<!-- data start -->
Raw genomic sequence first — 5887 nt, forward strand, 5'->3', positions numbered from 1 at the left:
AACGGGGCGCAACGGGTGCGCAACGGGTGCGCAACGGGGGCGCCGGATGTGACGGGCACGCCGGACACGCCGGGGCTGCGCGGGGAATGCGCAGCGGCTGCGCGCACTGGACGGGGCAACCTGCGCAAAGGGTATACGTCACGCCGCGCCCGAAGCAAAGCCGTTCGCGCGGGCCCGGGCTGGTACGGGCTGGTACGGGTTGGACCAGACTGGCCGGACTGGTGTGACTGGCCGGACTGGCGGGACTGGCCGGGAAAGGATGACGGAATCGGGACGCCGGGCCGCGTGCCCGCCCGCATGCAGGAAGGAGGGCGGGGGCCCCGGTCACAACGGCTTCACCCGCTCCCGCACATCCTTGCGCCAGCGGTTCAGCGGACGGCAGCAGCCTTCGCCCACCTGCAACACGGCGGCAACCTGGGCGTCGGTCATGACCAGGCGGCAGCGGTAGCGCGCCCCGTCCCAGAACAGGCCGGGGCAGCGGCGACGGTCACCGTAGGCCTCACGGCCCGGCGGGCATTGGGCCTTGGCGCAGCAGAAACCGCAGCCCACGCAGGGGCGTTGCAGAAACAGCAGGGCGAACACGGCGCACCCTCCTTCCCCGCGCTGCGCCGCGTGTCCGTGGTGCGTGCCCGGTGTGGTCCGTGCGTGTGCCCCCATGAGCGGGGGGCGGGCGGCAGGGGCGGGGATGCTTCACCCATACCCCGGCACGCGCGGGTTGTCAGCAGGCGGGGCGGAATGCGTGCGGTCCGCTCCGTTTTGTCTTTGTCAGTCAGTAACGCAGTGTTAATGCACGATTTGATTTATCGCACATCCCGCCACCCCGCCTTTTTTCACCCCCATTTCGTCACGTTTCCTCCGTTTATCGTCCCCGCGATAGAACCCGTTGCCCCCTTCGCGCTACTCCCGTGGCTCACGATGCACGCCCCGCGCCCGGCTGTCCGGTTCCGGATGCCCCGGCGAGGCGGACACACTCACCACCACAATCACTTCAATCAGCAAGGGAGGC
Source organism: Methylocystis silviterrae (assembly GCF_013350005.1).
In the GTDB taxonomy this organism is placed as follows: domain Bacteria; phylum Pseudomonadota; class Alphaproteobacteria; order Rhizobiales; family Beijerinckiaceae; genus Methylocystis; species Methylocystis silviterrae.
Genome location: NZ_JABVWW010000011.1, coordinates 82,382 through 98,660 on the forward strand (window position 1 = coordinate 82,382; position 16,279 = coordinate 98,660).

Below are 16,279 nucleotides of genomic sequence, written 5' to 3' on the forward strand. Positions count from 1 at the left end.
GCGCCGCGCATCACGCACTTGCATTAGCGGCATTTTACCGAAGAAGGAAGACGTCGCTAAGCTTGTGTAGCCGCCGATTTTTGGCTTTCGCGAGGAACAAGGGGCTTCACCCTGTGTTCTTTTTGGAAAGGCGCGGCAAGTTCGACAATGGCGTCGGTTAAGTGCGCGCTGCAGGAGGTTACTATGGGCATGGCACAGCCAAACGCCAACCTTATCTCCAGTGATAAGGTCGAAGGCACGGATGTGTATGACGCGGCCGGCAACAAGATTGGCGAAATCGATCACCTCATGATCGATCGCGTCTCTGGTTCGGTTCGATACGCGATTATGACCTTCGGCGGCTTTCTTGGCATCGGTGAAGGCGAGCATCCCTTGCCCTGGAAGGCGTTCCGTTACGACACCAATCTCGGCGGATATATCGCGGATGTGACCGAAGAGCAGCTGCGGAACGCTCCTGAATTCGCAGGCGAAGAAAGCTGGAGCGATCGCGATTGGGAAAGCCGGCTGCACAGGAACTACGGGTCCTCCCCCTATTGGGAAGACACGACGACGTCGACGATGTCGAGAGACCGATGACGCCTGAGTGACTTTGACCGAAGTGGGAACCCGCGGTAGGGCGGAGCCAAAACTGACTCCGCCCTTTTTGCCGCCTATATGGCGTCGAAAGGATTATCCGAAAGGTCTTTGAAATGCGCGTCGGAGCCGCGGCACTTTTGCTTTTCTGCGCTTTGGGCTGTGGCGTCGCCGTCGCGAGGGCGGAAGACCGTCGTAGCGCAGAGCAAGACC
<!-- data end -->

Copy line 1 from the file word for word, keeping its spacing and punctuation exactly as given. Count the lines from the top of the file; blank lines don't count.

Raw genomic sequence first — 5887 nt, forward strand, 5'->3', positions numbered from 1 at the left: